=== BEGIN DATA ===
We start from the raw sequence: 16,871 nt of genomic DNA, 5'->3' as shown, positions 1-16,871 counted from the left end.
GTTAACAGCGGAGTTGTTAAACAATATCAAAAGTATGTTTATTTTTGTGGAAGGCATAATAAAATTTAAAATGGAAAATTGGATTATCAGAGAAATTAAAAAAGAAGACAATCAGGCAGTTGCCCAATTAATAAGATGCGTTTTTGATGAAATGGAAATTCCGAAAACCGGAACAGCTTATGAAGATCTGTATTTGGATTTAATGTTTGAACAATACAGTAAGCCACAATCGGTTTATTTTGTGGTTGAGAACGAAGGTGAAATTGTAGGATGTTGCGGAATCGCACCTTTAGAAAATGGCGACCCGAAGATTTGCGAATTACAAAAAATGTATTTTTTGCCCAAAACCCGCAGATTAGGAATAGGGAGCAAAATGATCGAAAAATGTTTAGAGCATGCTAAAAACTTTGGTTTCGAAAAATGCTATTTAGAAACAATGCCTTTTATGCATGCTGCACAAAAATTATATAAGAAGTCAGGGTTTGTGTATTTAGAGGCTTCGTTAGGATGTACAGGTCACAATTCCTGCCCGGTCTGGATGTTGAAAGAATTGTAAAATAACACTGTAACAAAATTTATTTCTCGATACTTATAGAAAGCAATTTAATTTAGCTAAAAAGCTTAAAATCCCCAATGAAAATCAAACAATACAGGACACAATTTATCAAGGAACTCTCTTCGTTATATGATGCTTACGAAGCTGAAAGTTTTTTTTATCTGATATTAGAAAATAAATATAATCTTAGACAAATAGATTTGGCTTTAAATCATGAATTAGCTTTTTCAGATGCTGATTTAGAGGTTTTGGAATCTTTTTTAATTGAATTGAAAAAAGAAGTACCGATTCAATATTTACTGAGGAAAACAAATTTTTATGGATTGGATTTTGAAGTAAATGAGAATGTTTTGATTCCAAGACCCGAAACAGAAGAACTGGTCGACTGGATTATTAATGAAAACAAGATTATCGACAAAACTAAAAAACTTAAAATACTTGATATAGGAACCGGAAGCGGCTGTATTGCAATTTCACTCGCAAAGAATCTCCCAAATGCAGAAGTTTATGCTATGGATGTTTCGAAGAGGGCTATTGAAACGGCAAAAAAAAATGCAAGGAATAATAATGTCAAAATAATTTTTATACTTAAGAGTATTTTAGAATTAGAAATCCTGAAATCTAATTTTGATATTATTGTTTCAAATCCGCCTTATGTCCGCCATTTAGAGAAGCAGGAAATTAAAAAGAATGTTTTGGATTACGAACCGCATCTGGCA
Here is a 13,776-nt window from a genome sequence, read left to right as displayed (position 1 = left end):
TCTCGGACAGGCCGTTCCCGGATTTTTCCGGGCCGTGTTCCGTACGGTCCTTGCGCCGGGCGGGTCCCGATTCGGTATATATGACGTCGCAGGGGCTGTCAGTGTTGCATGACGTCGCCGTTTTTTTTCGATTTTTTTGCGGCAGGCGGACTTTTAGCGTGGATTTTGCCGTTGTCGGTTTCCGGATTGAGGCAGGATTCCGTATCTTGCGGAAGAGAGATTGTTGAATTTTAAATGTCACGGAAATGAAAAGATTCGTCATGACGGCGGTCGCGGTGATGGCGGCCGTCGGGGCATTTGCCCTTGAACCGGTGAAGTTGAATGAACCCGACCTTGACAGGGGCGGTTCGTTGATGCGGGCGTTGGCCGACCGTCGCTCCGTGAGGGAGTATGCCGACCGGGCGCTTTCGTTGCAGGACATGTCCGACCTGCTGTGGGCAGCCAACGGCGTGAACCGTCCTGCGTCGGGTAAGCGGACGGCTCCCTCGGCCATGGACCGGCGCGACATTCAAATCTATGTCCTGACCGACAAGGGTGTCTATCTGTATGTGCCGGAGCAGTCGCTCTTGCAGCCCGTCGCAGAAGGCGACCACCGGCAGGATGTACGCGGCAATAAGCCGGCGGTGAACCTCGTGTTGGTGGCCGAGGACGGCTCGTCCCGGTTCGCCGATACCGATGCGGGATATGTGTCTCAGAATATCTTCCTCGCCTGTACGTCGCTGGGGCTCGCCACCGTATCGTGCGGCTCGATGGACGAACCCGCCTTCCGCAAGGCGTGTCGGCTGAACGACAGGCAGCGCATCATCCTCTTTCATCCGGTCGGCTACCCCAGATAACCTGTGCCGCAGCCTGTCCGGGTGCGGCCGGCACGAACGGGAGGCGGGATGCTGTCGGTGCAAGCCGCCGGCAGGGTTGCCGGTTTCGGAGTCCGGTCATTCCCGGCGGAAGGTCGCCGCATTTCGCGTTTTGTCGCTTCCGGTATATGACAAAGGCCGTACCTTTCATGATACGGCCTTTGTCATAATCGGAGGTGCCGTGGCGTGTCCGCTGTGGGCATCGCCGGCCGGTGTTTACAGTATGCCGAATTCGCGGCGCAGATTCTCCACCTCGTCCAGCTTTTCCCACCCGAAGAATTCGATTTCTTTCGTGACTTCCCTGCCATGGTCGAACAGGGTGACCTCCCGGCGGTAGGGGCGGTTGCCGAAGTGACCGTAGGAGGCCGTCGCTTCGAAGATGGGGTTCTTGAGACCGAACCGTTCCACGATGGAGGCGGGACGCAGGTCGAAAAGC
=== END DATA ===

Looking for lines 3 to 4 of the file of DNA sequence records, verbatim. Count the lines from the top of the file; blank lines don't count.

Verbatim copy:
Here is a 13,776-nt window from a genome sequence, read left to right as displayed (position 1 = left end):
TCTCGGACAGGCCGTTCCCGGATTTTTCCGGGCCGTGTTCCGTACGGTCCTTGCGCCGGGCGGGTCCCGATTCGGTATATATGACGTCGCAGGGGCTGTCAGTGTTGCATGACGTCGCCGTTTTTTTTCGATTTTTTTGCGGCAGGCGGACTTTTAGCGTGGATTTTGCCGTTGTCGGTTTCCGGATTGAGGCAGGATTCCGTATCTTGCGGAAGAGAGATTGTTGAATTTTAAATGTCACGGAAATGAAAAGATTCGTCATGACGGCGGTCGCGGTGATGGCGGCCGTCGGGGCATTTGCCCTTGAACCGGTGAAGTTGAATGAACCCGACCTTGACAGGGGCGGTTCGTTGATGCGGGCGTTGGCCGACCGTCGCTCCGTGAGGGAGTATGCCGACCGGGCGCTTTCGTTGCAGGACATGTCCGACCTGCTGTGGGCAGCCAACGGCGTGAACCGTCCTGCGTCGGGTAAGCGGACGGCTCCCTCGGCCATGGACCGGCGCGACATTCAAATCTATGTCCTGACCGACAAGGGTGTCTATCTGTATGTGCCGGAGCAGTCGCTCTTGCAGCCCGTCGCAGAAGGCGACCACCGGCAGGATGTACGCGGCAATAAGCCGGCGGTGAACCTCGTGTTGGTGGCCGAGGACGGCTCGTCCCGGTTCGCCGATACCGATGCGGGATATGTGTCTCAGAATATCTTCCTCGCCTGTACGTCGCTGGGGCTCGCCACCGTATCGTGCGGCTCGATGGACGAACCCGCCTTCCGCAAGGCGTGTCGGCTGAACGACAGGCAGCGCATCATCCTCTTTCATCCGGTCGGCTACCCCAGATAACCTGTGCCGCAGCCTGTCCGGGTGCGGCCGGCACGAACGGGAGGCGGGATGCTGTCGGTGCAAGCCGCCGGCAGGGTTGCCGGTTTCGGAGTCCGGTCATTCCCGGCGGAAGGTCGCCGCATTTCGCGTTTTGTCGCTTCCGGTATATGACAAAGGCCGTACCTTTCATGATACGGCCTTTGTCATAATCGGAGGTGCCGTGGCGTGTCCGCTGTGGGCATCGCCGGCCGGTGTTTACAGTATGCCGAATTCGCGGCGCAGATTCTCCACCTCGTCCAGCTTTTCCCACCCGAAGAATTCGATTTCTTTCGTGACTTCCCTGCCATGGTCGAACAGGGTGACCTCCCGGCGGTAGGGGCGGTTGCCGAAGTGACCGTAGGAGGCCGTCGCTTCGAAGATGGGGTTCTTGAGACCGAACCGTTCCACGATGGAGGCGGGACGCAGGTCGAAAAGC